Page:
The Crumbling Church:
a father and son struggle to keep their religious community afloat

All photos by Sadia Rao

All photos by Sadia Rao

 

AWE
LONG-READ

 

In Oberbösa, a tiny German village, one religious community is struggling to keep the countryside unified in the face of demographic decline. 

by Sadia Rao

Alexander Altenburg stood in silence outside the gate of Oberbösa’s 720-year-old protestant church. The blue mechanical church clock towered over him. “It’s from 1910,” said Altenburg. The same year, electricity was introduced to Oberbösa, a village of 355 residents in the state of Thuringia in East Germany, but the village chose not to replace the mechanical clock with an electric one.   

Oberbösa’s cobblestone streets are intact. Gable roofs cover all the pastel-coloured houses. Surrounded by farm fields, Oberbösa continues to keep its history alive, much like the original clock. This however does not come without a struggle: rural flight to urban centres is now one of the biggest challenges for German villages. With the youth migrating to big cities, only a few individuals like Altenburg are left behind to preserve a sense of unity with the culture of the German countryside.

The youth in Oberbösa, disenchanted with rural life, reflect the problem of rural flight that plagues many German villages.

For Altenburg and his father, the most important mission is to keep the local church physically unified.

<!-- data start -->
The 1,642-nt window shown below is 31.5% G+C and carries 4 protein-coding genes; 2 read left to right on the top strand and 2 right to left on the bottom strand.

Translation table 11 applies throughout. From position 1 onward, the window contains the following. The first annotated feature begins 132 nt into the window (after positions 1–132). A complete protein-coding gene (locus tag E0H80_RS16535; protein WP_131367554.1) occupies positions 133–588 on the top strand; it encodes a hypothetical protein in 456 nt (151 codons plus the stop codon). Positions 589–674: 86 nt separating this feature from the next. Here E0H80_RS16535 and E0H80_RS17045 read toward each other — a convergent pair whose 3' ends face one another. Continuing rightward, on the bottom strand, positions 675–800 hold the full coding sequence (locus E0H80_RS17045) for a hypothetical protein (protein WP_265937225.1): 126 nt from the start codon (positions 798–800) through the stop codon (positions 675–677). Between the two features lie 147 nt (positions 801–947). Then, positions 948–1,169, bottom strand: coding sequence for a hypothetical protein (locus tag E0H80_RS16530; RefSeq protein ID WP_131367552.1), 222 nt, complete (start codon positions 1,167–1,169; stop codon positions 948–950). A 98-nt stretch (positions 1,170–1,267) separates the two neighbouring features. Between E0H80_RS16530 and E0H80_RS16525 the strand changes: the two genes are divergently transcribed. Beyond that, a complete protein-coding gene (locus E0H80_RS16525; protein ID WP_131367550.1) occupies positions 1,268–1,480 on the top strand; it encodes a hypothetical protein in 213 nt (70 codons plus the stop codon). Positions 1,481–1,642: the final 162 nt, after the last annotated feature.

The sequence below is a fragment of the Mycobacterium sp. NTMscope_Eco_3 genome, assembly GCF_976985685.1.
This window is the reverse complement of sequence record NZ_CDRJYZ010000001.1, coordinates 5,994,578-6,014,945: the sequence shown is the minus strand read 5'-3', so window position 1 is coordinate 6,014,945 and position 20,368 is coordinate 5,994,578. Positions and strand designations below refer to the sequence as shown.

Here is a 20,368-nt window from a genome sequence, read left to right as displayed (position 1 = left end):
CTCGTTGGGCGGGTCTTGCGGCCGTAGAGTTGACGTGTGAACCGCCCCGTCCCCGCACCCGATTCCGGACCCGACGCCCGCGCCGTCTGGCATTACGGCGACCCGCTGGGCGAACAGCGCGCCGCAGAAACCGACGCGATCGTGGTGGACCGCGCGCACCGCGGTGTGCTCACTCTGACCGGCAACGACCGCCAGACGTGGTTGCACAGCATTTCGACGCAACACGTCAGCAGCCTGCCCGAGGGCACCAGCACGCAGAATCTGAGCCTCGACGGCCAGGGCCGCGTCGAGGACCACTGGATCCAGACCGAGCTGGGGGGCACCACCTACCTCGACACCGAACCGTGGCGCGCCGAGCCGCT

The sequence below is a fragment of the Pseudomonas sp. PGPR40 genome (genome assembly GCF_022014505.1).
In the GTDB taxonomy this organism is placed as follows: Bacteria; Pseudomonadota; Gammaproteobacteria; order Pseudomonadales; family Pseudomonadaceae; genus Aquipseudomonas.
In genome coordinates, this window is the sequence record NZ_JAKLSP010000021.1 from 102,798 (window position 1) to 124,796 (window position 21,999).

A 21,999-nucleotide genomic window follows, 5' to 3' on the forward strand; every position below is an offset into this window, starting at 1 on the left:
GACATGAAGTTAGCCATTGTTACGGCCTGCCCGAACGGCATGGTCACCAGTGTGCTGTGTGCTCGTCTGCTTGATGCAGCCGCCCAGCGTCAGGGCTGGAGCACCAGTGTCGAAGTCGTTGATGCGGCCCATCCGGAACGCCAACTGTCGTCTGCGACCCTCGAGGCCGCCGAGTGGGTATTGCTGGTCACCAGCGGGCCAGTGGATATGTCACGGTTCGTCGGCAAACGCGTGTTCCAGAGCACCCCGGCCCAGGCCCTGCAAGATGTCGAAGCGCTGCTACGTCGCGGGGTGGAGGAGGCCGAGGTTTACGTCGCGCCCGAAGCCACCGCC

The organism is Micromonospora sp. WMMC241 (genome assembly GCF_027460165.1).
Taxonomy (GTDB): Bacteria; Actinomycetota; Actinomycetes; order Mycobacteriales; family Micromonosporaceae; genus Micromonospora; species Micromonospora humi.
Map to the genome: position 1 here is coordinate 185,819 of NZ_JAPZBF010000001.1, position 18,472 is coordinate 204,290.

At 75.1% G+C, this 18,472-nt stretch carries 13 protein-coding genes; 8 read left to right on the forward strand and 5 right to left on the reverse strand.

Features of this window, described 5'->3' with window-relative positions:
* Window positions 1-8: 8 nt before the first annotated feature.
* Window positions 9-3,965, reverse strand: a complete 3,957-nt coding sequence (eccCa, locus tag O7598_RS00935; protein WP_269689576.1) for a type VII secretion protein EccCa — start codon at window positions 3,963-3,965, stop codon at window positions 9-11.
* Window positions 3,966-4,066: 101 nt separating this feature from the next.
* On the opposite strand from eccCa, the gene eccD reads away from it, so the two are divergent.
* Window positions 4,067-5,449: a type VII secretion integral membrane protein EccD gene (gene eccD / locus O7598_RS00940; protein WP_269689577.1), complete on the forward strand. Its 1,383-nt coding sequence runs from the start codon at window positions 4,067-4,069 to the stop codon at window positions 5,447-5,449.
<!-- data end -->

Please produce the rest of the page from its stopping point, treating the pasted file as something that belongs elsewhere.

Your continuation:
“It’s simply old,” said Altenburg.

The church organ in Oberbösa stands tall on the last floor, in front of the entrance to the clock tower. It is painted in blue, white and gold with striking silver pipes.
Altenburg said, “That is one thing we are very proud of.”

But today, no one plays the instrument. The young pastor of the church instead plays a guitar on a stage close to the crowd.

In the 17th century, the Thirty Years’ War left the church destroyed. But it was under the German Democratic Republic that Oberbösa’s Christian heritage suffered the most. Instead of a protestant confirmation, parents started choosing secular confirmation for their teenage sons and daughters.

Altenburg’s father continued the tradition of protestant confirmation. Now, out of the nine teenagers who had a protestant confirmation ceremony in the village in 2008, Altenburg is the only one fighting to keep the church alive.

Altenburg: “My father inspired me.”

The youth in Oberbösa, disenchanted with rural life, reflect the problem of rural flight that plagues many German villages. While the refugee crisis increased Germany’s population in 2015, the country experienced a population decline of 0.41% from 1994 to 2014. In the state of Thuringia, the population declined by almost 14 % from 1994 to 2015. In Oberbösa, the population declined by 17% in the same time-frame.